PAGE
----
The church says that you must go once per year, but encourages us to go as often as possible. I know that in my heart I feel closer to God when I receive the Eucharist. I am devoted to receiving the Eucharist as often as possible.

Some of us cannot be at communion everyday. During the week, we can use this prayer. It can be used when we are sick and cannot get to Mass. Perhaps, someone is in the hospital and cannot get to Mass.

Most important is to realize that this prayer does NOT replace Holy Communion. This should be used in extreme circumstances when we cannot get to Mass.

Jesus, truly present in the Most Blessed Sacrament,
I love You above all things
and I desire to possess You
within my soul. Since I am unable
at this moment to receive
You sacramentally,
come at least spiritually
into my heart.

I embrace You as being already there,
and unite myself wholly to You.

Never permit me to be separated
from You. Amen.

Try the prayer this week. May God bless you and may Jesus always be with us through our spiritual relationship, rooted in prayer.

Gospel Reflection – 6/18

Todays Gospel is from the Gospel of John [6:51-58]

Jesus said to the Jewish crowds:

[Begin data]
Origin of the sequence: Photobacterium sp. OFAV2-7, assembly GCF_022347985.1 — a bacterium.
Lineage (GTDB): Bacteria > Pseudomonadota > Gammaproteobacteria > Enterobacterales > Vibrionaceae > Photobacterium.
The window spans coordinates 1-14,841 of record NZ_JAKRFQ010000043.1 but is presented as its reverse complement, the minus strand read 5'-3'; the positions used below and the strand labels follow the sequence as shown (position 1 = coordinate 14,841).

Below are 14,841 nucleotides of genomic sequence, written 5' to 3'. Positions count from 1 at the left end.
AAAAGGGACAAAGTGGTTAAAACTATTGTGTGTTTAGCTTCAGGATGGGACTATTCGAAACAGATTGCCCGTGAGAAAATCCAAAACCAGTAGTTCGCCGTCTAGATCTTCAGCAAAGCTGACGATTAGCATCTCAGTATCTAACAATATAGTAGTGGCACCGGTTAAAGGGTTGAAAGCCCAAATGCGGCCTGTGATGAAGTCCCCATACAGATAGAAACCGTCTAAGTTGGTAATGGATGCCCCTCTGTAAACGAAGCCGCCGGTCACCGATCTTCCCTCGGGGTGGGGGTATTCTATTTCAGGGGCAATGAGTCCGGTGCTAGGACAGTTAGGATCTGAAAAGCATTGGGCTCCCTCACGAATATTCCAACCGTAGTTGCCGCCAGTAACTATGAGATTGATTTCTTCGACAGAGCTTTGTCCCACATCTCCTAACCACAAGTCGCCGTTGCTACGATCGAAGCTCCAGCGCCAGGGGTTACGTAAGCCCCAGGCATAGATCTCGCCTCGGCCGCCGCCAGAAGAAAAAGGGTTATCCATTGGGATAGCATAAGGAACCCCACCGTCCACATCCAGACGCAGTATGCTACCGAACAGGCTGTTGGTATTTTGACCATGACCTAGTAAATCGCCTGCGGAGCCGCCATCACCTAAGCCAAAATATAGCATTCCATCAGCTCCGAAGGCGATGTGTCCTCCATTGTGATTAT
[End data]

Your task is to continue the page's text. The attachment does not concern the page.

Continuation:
“I am the living bread that came down from heaven;
whoever eats this bread will live forever;
and the bread that I will give
is my flesh for the life of the world.”

The Jews quarreled among themselves, saying,
“How can this man give us his flesh to eat?”
Jesus said to them,
“Amen, amen, I say to you,
unless you eat the flesh of the Son of Man and drink his blood,
you do not have life within you.
Whoever eats my flesh and drinks my blood
has eternal life,
and I will raise him on the last day.
For my flesh is true food,
and my blood is true drink.
Whoever eats my flesh and drinks my blood
remains in me and I in him.
Just as the living Father sent me
and I have life because of the Father,
so also the one who feeds on me
will have life because of me.
This is the bread that came down from heaven.
Unlike your ancestors who ate and still died,
whoever eats this bread will live forever.”

I am the living bread. The Jewish people were very nervous about this proclamation given by Jesus. They had very strict laws about the body and blood. Many of the Rabbi could not touch bodily fluids, especially blood, or they would be considered unclean. When a person is considered unclean they cannot enter into Temple and give worship to God. This is a serious situation.